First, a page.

M. Night Shyamalan is determined to keep his name in the list of relevant filmmakers, despite the fact that he was outed as a fraud years ago.
OK — that’s harsh. He’s not a fraud in the sense that he stole anything or lied — maybe fluke is more correct. As a purely technical filmmaker, Shyamalan is solid, but that’s not what he wants to be. He wants to be Spielberg, Scorsese, or even Tarantino.
And after his break-out film, “The Sixth Sense,” that’s just what everyone was saying about him.
He followed that up with “Unbreakable,” a critical hit, but not a commercial one, and then blew the doors off with his huge hit, “Signs.”
The guy was set, and despite the fact that almost every movie he made from that moment after was a bomb, no one could convince him otherwise. And the worst part is, “Signs” is not a particularly good movie. It’s an interesting premise with some interesting performances, but the movie itself is lifeless with a ridiculous “twist” ending.
“Unbreakable” is pretty good — slow and certainly not a crowd-pleaser, but again — interesting premise about the emotional nature of super-beings that Shyamalan almost ruins with a preposterous freeze-frame final scene that feels more reminiscent of a 70s police procedural than anything else.
It’s too bad, because I want to like him as a filmmaker. I feel like he has big ideas, and there aren’t enough movies like that out there. He’d almost brought it back on course with 2016’s “Split,” but yet again undermined his own good idea with a preposterous and completely unnecessary coda that revealed the movie to be a secret sequel to “Unbreakable” from more than 15 years previous.
This is something no one asked for, but the fanboys went nuts and Shyamalan was back on top again. The problem is, “Split” and “Unbreakable” were nicely self-contained and both movies are cheapened by this trip back to the well.
That said, I was interested to see where Shyamalan would go with this. Like I said, the best thing about the guy is his ideas.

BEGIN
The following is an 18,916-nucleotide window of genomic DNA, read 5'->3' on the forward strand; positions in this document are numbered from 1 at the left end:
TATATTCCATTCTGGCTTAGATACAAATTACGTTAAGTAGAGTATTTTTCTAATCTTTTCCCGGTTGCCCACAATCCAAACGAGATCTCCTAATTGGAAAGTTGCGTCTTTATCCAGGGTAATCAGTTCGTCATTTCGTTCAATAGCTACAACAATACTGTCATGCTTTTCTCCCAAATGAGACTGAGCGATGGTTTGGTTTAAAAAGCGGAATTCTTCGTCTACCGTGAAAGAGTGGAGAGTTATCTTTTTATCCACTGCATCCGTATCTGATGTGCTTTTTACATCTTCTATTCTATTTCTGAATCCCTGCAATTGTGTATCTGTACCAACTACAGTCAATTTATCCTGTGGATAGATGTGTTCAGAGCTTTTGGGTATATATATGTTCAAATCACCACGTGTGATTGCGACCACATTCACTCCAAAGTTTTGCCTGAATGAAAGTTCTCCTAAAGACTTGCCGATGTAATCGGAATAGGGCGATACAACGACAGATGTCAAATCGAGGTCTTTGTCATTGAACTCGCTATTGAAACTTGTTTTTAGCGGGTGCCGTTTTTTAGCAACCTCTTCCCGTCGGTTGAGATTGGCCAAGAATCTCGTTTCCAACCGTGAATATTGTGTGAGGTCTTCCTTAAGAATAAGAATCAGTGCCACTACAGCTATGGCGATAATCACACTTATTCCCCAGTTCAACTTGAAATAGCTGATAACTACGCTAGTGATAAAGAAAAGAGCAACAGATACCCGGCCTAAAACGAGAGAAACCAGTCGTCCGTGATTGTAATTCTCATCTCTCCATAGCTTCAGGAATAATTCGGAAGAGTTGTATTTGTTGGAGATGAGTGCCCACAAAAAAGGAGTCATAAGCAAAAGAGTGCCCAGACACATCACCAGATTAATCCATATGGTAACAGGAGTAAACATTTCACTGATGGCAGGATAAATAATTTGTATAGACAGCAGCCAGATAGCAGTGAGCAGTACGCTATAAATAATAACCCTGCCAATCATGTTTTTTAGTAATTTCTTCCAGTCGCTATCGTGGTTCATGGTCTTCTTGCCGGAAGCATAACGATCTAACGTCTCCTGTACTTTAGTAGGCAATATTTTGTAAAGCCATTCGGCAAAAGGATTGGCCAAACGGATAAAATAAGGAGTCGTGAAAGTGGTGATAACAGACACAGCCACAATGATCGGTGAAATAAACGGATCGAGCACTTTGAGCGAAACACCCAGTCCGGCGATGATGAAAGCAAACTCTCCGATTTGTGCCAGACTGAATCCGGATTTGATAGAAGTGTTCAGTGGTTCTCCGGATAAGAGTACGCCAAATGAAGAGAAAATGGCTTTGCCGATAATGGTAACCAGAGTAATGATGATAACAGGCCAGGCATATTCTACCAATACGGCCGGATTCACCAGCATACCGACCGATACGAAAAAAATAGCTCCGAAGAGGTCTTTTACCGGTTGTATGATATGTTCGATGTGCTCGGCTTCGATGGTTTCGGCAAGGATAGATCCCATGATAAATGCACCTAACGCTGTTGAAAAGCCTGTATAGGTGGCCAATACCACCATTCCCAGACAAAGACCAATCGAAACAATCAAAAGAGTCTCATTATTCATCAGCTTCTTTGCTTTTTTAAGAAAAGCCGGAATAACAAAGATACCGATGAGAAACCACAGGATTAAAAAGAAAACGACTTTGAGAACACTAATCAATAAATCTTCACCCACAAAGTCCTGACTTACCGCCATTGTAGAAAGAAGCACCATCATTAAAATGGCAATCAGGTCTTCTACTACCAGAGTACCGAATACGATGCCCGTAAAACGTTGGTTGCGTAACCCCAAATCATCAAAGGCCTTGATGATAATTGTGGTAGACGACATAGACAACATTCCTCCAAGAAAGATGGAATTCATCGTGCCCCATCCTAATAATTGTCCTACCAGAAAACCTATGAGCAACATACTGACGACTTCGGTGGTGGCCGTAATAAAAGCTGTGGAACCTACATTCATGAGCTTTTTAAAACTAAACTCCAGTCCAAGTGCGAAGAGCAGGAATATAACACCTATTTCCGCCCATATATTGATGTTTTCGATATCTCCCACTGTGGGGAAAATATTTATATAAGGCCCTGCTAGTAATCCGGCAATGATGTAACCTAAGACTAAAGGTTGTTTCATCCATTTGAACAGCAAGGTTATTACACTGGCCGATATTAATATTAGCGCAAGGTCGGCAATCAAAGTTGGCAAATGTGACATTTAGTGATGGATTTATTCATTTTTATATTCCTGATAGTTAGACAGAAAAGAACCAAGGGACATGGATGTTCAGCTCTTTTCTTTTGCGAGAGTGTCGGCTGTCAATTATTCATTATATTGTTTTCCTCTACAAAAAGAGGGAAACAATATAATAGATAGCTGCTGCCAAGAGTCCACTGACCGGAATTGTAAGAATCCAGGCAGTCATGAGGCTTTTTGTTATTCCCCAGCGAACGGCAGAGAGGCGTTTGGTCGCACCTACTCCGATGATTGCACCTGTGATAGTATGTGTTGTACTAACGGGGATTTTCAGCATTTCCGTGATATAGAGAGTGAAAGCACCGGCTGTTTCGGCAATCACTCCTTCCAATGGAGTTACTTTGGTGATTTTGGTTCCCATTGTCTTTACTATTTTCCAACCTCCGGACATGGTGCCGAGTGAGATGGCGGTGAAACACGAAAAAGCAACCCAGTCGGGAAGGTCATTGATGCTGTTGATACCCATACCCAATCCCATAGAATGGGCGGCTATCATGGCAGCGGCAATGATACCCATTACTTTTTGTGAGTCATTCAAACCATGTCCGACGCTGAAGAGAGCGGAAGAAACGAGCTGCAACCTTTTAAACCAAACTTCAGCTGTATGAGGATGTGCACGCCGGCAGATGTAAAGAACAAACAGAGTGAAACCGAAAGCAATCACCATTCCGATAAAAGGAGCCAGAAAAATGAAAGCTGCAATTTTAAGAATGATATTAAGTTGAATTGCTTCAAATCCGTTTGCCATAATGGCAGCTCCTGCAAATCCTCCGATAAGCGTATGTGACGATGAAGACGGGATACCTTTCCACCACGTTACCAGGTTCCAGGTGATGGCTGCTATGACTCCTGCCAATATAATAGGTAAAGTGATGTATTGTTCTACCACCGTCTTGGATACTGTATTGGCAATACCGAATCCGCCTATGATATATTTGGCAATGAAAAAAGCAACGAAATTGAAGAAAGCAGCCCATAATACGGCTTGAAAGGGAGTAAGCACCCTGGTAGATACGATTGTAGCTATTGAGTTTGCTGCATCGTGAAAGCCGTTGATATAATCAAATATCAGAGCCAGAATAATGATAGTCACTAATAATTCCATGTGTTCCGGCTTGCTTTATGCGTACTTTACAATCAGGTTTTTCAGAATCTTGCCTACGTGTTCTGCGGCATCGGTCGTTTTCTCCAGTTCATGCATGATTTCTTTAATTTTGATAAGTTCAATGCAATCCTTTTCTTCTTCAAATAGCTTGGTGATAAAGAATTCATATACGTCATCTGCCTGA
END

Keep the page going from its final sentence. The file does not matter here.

The film opens on James McAvoy’s schizophrenic Kevin Wendell Crumb who, in addition to 23 other distinct personalities, also contains the super-human killer known as The Beast. Crumb has kidnapped a quartet of cheerleaders that he plans to feed to the Beast, and he would have gotten away with it too, if it weren’t for that meddling Overseer — Bruce Willis’ David Dunn, who is actually a real-life comic book hero protecting the weak, and who’s been in the trail of “The Horde” for weeks.
Unfortunately for them both, the police have been on the trail too and suddenly have the chance to take down both the killer and the vigilante all in one fell swoop. However, it’s not jail that awaits our “heroes,” but rather a swanky sanitarium where an exceedingly calm and capable doctor played be Sarah Paulson proceeds to reveal that they are merely suffering from rare mental disorder — one shared by a third member of the party, Samuel Jackson’s nefarious Mr. Glass.
What follows is a mind game with four participants — leading to a goofy and unsatisfying ending.
The problem is that one of the things Shyamalan has always done well is follow the “the less you see the scarier it is” principle of filmmaking. In “Split” we only see McAvoy’s frightening transformation into “The Beast” once or twice, and it’s scary.
Here we must see it 15 times, each turn enhancing McAvoy’s ‘roid-rage face and beast howl even more. What was once chilling quickly becomes goofy. But this director is too in love with his own creations.
On top of the Beast, we get endless discussions on the intricacies of comics and their standard plot devices. What I, as an audience member couldn’t figure out, was whether Shyamalan was trying to suggest that these were some kind of “real-world” version of superheroes, or if comic books were some kind of ancient mystic text that you could follow to the letter. He seems to want to have it both ways, but neither concept is thought out particularly well.
McAvoy, Beast aside, is the bright spot in this film. His multiple portrayals are both heartbreaking and chilling, much as they were in “Split.” Bruce Willis mostly mopes through the movie, and Jackson actually has less to do than you’d think. He sure likes the name he’s been given, though. “First name Mister. Last name Glasssssss.” We get it.
How many times are they going to re-explain to us that his bones break easily? Do we really need another flashback of him as a kid cracking and screaming? Yes. Glass. But it all goes with the portentous mythology Shyamalan has created. Whenever there is one (Glass) there is an opposite (Dunn). I don’t know where that puts the Beast, but like I said, it’s not all that well thought out. If you saw “Unbreakable,” you should be prepared for this film to be long, talky, and without much action.
It’s a good thing, too, because one thing this director cannot do is film fight scenes. The early altercation between the Beast and the Overseer is terrible. I’ve got videos of my kids wrestling that are more believable. It doesn’t get much better as it goes on.
This isn’t the director’s worst movie. “The Happening” takes that cake, but it’s not good, either. That it taints two of his better films is a shame, but luckily, that’s what Netflix is for. Grade: C-
“Glass” is rated PG-13 for language, violence, and frightening scenes.
By Chris Jenness